The range at which an enemy soldier can be engaged on the battlefield is a factor that has occupied both soldiers and pundits since the invention of firearms. In Civil War circles much of the recent controversy has centered around Paddy Griffith’s revisionist work Battle Tactics of the Civil War, in which he argued that infantry engagement ranges were essentially unchanged since 1815 and therefore Napoleonic warfare was still possible. This view has been adopted and amplified by historians like Earl Hess.
Some time ago I did a review of Joe Bilby’s Small Arms at Gettyburg, which I thought was the best look yet at mid-war engagement ranges. After a careful look at both the literature and the ground, Bilby concluded that the average engagement range at Gettysburg was about 200 yards, or about triple that of the Napoleonic wars.
In another post I argued that the effect of the heavily-wooded American landscape had to be considered, and that battlefields here were quite different than those in Europe.
Fast forward now to the present day for a fascinating look at the infantry engagement ranges in two places, Iraq and Afghanistan. The immediate impetus for this is a paper written by an Army major, Thomas Ehrhart, “Increasing Small Arms Lethality in Afghanistan: Taking Back the Infantry Half-Kilometer.”
Comments from returning non-commissioned officers and officers reveal that about fifty percent of engagements [in Afghanistan] occur past 300 meters. The enemy tactics are to engage United States forces from high ground with medium and heavy weapons, often including mortars, knowing that we are restricted by our equipment limitations and the inability of our overburdened soldiers to maneuver at elevations exceeding 6000 feet. Current equipment, training, and doctrine are optimized for engagements under 300 meters and on level terrain.
Once again we see the effect of landscape on engagement ranges. In Iraq, where combat was mostly urban, the ranges were close. In the more rural, mountainous, and open terrain of Afghanistan the ranges are correspondingly longer. Erhart’s monograph begins well after the Civil War, around the turn of the century, but contains a reasonably good overview of Army marksmanship policy from then until now. For much of the 19th century the quest was for increasingly long range weapons, but this changed during WWII with the introduction of the “intermediate” caliber assault weapon like the Sturmgewehr 44 and later the AK-47, and still later the smaller caliber weapons like the .22 caliber AK-74 and M-16, which resulted in a corresponding decrease in the effective engagement range of the infantry soldier. I found it interesting to compare Erhart’s observation that today’s Army only trains out to a battle depth of 300 meters (he recommends going out to at least 500) with Bilby’s estimate of the average engagement range at Gettysburg being 200 meters! Thus engagement ranges tripled from 1815 to 1863, but then only jumped 50% in the next hundred and forty-five years. Quite interesting, and I think it shows some of the limitation of basing tactical judgments on engagement ranges.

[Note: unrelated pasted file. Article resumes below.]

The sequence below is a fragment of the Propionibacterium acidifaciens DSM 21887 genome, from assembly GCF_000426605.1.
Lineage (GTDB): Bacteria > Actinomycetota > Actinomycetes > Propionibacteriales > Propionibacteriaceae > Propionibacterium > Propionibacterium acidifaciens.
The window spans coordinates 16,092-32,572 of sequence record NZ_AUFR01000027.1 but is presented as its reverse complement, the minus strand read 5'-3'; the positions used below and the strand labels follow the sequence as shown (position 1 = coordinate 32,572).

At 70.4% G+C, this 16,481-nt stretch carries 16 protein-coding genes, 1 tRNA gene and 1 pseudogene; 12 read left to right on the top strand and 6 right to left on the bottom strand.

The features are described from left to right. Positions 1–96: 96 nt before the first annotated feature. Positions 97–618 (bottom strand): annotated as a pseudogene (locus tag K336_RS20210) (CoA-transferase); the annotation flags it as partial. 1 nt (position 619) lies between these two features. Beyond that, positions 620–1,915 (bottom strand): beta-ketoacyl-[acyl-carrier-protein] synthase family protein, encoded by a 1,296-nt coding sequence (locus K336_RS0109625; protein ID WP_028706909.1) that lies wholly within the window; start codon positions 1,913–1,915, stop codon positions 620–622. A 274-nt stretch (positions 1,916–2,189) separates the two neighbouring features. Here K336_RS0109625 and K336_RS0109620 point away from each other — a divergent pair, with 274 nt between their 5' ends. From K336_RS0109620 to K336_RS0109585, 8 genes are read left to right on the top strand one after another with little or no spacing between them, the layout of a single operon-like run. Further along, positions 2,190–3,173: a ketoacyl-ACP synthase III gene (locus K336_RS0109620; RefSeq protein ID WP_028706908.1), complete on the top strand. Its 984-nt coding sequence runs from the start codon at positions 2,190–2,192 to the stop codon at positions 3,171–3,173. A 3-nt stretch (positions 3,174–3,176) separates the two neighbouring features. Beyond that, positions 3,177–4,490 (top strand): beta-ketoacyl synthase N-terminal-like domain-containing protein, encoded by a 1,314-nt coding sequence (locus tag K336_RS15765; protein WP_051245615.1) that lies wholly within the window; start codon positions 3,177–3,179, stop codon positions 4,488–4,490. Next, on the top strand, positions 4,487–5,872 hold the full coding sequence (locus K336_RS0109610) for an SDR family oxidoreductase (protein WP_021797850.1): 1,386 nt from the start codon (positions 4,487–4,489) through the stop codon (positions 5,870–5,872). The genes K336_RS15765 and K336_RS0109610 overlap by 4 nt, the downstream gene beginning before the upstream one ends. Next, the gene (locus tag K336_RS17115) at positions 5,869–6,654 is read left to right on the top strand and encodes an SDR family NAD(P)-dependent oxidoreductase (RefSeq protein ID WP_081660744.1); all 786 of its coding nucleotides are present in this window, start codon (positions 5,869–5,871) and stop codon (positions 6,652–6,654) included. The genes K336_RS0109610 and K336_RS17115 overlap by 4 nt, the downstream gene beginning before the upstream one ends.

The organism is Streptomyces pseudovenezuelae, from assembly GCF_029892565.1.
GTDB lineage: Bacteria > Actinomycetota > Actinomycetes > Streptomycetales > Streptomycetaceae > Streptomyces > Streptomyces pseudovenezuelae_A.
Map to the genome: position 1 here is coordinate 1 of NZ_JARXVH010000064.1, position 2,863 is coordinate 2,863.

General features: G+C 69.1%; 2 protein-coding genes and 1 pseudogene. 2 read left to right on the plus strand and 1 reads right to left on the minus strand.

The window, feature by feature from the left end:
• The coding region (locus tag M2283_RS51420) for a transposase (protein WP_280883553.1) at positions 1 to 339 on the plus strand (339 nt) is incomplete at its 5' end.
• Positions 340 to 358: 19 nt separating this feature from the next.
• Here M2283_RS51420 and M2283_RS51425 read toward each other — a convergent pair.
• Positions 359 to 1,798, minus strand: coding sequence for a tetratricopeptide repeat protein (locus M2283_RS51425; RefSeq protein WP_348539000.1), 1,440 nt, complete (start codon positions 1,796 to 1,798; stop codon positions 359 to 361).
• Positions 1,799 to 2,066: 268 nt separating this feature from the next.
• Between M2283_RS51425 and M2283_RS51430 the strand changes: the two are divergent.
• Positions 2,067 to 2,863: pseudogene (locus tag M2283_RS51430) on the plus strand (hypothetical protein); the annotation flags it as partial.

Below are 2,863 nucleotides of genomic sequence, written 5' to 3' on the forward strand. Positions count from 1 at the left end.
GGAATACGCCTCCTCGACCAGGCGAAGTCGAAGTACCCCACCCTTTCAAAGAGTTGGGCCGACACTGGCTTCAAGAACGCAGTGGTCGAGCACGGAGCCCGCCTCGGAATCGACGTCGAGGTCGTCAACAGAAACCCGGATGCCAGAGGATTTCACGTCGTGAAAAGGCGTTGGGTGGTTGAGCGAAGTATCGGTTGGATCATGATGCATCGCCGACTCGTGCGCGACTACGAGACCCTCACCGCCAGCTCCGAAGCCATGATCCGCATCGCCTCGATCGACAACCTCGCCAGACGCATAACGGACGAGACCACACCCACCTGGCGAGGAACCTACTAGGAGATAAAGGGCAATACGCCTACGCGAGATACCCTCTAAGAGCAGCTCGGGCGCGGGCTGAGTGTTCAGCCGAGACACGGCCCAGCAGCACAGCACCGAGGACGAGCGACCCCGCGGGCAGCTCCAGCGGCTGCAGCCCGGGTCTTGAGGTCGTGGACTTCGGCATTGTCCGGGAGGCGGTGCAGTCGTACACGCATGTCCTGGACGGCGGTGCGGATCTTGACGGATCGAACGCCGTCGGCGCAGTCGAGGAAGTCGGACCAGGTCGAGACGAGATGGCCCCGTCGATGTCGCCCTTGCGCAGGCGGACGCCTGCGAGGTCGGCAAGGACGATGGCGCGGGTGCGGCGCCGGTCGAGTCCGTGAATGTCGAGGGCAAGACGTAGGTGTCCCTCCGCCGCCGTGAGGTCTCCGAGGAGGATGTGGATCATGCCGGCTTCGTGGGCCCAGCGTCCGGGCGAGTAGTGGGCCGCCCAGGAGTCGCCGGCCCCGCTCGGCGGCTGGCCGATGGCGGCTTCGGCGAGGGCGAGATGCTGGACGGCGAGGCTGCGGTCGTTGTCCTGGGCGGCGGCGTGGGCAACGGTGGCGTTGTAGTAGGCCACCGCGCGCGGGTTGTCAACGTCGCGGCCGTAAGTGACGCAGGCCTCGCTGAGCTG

If you’re interested in the discussion Defense Tech has three articles and lots of comments on the subject, part one, part two, and part three. It’s started a conversation that I think is long overdue.
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